I sometimes have dreams that leave me tired and troubled in the morning. I can rarely remember details. I just remember that I had a "really weird dream."
Sometimes I have dreams that I remember, and unlike the wise souls of the Bible, I have no idea what they mean.
This dream was one of them.
I was at Woodstock.
I know it was the Woodstock location. I've been there twice this year. In my dream, I was sitting in theater seats, which are definitely NOT Woodstock. I was sitting next to a very sad soul who was mourning the death of Grace Slick, which I found odd since Slick and the Jefferson Airplane were scheduled to perform soon.
The Beatles were not scheduled to perform. They were just there as observers. As a professional courtesy, the announcer pointed them out and thanked them for being there. The crowd applauded and then started chanting for them to get up on the stage and play.
And so the Beatles came onto the stage. It was Paul McCartney, Ringo Starr, and about five other players we'd never seen. And even though it was a "spontaneous" performance, it was clearly not spontaneous. Who has a left-handed bass guitar just sitting around? Two drum sets? Music stands with the music on it?
Then the wind started blowing. The music blew off the stands. The musicians (except for Paul and Ringo) clearly didn't know what they were doing. The audience booed. They booed the Beatles at Woodstock.
I woke up, remembered the dream, and have spent weeks trying to figure out what it could mean.
I love history museums. I’m interested in museums that cover the time of my parents and grandparents.
Woodstock is a museum of MY childhood.
Neither Dave nor I remember much about when Woodstock happened. Dave was newly back in the United States. I have a vague recollection of news stories about crowds and mud and drugs. A year later, there was an anti-war protest at the University of Denver, which was dubbed "Woodstock West." I was forbidden from going to that part of campus because of the drugs. I associate Woodstock with drugs.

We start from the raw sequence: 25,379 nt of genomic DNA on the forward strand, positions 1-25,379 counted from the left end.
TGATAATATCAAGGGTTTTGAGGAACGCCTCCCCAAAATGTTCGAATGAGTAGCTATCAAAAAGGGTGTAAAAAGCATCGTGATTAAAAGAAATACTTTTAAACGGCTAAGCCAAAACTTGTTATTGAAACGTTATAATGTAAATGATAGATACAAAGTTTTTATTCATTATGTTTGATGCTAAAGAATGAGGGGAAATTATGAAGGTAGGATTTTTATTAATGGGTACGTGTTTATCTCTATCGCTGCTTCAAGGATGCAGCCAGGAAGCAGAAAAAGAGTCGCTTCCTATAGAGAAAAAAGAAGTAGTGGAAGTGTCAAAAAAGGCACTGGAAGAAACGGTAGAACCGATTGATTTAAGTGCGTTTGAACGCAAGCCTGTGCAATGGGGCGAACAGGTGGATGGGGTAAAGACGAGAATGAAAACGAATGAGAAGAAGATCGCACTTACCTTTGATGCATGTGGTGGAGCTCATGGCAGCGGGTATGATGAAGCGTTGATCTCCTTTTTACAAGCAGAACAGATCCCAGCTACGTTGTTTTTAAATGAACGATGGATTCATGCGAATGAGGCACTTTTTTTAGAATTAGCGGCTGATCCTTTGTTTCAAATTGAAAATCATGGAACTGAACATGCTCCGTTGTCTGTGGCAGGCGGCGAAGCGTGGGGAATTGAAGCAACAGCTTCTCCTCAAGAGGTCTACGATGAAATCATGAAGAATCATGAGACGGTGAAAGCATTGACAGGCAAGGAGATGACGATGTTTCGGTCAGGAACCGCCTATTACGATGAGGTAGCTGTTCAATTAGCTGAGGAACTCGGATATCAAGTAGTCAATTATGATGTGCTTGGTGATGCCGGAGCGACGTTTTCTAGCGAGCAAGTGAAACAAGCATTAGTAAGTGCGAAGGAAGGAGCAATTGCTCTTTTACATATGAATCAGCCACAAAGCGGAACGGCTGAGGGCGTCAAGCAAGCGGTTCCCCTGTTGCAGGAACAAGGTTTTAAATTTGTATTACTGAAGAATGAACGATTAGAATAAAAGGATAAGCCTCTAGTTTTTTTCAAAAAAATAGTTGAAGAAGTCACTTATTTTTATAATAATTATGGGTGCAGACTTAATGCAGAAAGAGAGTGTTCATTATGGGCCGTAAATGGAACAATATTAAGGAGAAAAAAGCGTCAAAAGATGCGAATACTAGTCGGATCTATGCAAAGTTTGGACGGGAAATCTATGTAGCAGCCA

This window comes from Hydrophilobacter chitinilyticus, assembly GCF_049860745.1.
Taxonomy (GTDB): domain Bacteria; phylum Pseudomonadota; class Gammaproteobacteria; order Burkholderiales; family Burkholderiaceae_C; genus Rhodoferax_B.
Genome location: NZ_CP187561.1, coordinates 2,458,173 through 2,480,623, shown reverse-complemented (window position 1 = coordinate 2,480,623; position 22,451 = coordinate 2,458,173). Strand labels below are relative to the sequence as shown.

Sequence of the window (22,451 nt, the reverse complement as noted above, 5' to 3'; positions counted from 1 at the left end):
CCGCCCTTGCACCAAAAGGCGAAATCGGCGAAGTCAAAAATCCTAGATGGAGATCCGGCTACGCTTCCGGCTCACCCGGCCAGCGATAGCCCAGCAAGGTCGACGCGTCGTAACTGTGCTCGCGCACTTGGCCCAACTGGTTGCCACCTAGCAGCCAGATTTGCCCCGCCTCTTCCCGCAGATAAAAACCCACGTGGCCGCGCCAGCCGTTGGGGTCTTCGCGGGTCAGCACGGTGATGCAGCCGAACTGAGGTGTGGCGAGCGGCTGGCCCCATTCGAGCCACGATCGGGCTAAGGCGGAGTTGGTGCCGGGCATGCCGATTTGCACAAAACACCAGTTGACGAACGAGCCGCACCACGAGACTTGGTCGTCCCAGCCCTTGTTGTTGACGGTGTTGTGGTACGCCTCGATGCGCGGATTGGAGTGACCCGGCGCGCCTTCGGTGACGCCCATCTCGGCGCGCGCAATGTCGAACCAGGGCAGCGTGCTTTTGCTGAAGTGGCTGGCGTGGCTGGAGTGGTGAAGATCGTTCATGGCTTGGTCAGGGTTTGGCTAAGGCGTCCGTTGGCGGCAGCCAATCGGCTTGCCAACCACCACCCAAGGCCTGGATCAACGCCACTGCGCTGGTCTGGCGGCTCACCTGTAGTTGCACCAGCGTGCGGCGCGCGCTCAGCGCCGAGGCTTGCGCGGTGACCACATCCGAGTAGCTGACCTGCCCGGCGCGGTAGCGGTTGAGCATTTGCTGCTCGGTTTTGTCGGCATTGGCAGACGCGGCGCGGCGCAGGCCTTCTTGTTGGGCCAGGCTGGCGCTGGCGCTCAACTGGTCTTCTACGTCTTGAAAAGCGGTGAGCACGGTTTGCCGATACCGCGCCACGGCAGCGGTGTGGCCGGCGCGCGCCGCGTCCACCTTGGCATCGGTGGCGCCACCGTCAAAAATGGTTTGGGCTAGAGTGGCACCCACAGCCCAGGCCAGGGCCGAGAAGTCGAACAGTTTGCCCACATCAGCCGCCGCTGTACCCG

I was fascinated with a timeline of the 1960s along one wall of the museum at Woodstock. As the years progressed, I remembered more and more of the events. I didn't correctly remember the order of some things.
It's strange to look at a dispassionate display of my history.
While I was not very interested in much of the music of the time, even I was familiar with what came out of Woodstock. Did you know that by the time Jimi Hendrix played his now-infamous rendition of the Star-Spangled Banner, there were only 25,000 people left at the performance site? The other 475,000 had left.
And of course, we know Joni Mitchell's famous song Woodstock. Except she wasn't at Woodstock. She wrote it in a hotel room watching the event on TV.
Woodstock's impact wasn't just in the past, and it wasn’t just musical.
"After Woodstock, the spirit of caring for others found expression in events such as The Concert for Bangladesh, Live Aid, Farm Aid, We Are the World, and countless other highly visible music fundraisers. The Hog Farm's free kitchen was many young people's first encounter with granola and bulgur wheat, signaling the rise in popular awareness of natural foods. The environmental movement, Earth Day, recycling, and society-wide awareness of biodegradable products and packaging are all outgrowths of the 1960s Counterculture on display at Woodstock. The peace movement, women's movement, LGBTQ movements, #MeToo, the Women's March, Black Lives Matter, and the student gun control movement all have their roots in the 1960s." (Museum Exhibit, Woodstock Museum at Bethel Woods Center for the Arts)
Why this trip down memory lane?
It seems that as people get older, they dwell more on the past. For people with dementia, the past may be all they have left. For those facing death, remembering the past is a way to reflect on the value of a life soon to be gone. For those growing older, a trip down memory lane is a chance to pass on stories to children and grandchildren.
The Bible is considered one of the greatest books of history. But the Bible rarely actually reflects on history. There are several times when the history of God’s people from Abraham to Moses to Joseph to David is recounted. But those stories are retold to scold the people that they failed to listen to the prophecies of what would happen. Those trips down memory lane are a reminder that the people of the Bible consistently failed to listen to God’s promises of the future.
"I do not claim that I have already succeeded or have already become perfect. I keep striving to win the prize for which Christ Jesus has already won me to himself. Of course, my friends, I really do not think that I have already won it; the one thing I do, however, is to forget what is behind me and do my best to reach what is ahead. So I run straight toward the goal in order to win the prize, which is God's call through Christ Jesus to the life above." (Philippians 3: 12-14, Good News translation)
- Ann Iona Warner